Now it is time to give the tree a thorough soaking and there is fair amount of fine dust in the cat litter and on first thorough watering it tends to all come out so fairly quickly and I can already see the water coming out from the bottom and I’ll keep watering it until it runs clear so that’s when the dust is gone. That should do. We’ll take a look at the overall tree Well that’s the tree repotted watered and all it now needs as to be watered normally and it should do very well in the new pot and the new soil and……. and I’ll give it a quick 360 so you can see it from all sides and there we are, Just keep turning it and that’s where we started. That’s all for now, Thanks for watching. This is Iqbal Khan for bonsai in West London, until the next time. and now for the afterthought. They say money can’t buy happiness check this out I bought myself a happy meal.

You dig ! .

Bonsai Trees – Chinese Elm Bonsai Forest Field Grown Part 3 | mikbonsai | Bonsai Tips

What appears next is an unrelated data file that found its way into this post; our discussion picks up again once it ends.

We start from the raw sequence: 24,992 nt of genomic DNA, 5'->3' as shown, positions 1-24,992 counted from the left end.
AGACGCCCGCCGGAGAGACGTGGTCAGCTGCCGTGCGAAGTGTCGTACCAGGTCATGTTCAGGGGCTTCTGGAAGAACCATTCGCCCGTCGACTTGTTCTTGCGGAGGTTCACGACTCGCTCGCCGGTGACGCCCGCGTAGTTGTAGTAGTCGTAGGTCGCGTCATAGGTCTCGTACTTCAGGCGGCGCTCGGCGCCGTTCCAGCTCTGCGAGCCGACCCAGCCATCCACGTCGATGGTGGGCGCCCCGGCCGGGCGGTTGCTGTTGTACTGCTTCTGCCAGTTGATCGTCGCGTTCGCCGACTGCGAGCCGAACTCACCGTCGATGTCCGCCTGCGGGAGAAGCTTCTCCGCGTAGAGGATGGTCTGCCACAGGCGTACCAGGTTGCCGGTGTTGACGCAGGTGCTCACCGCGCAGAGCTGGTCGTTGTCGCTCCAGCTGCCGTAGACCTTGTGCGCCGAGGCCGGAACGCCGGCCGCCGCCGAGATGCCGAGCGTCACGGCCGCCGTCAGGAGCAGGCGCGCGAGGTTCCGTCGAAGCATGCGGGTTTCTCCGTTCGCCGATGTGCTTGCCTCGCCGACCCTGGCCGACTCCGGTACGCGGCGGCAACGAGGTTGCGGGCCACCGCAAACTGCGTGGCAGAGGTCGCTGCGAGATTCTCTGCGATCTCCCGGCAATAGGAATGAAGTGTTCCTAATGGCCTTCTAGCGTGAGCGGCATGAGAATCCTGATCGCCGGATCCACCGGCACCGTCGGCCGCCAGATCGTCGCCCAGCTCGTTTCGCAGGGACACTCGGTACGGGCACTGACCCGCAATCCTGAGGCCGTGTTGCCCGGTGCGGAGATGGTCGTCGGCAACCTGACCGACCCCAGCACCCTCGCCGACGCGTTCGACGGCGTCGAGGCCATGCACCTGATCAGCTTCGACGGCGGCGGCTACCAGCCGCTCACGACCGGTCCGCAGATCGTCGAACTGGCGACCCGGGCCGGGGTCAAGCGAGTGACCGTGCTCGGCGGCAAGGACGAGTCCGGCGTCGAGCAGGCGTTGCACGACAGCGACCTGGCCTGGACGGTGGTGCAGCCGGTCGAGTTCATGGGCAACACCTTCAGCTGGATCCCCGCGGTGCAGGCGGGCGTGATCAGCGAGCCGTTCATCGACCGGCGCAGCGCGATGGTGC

Today I’m working on Chinese Elms, these were field grown in southeast England and the trunks were chopped and they were put together in a group planting I have pruned them previously and today we are going to repeat the process Hello everyone this is Iqbal Khan and today I’m working on this Chinese Elm field grown trees they have been planted in a group planting and I had pruned them a few times and they were just stumps when I started and the branches are coming along quite nicely and also they are thickening up very well. I have made a start and am now working on this side of the tree and these branches I have allowed them to really grow long and then prune them right back that way we end up with thicker branches and the ramification is better so now just going in and removing these thick branches and these again I don’t throw them away I will be propagating these to grow a little Chinese Elm trees so I’ll carry on with this and we’ll catch up shortly.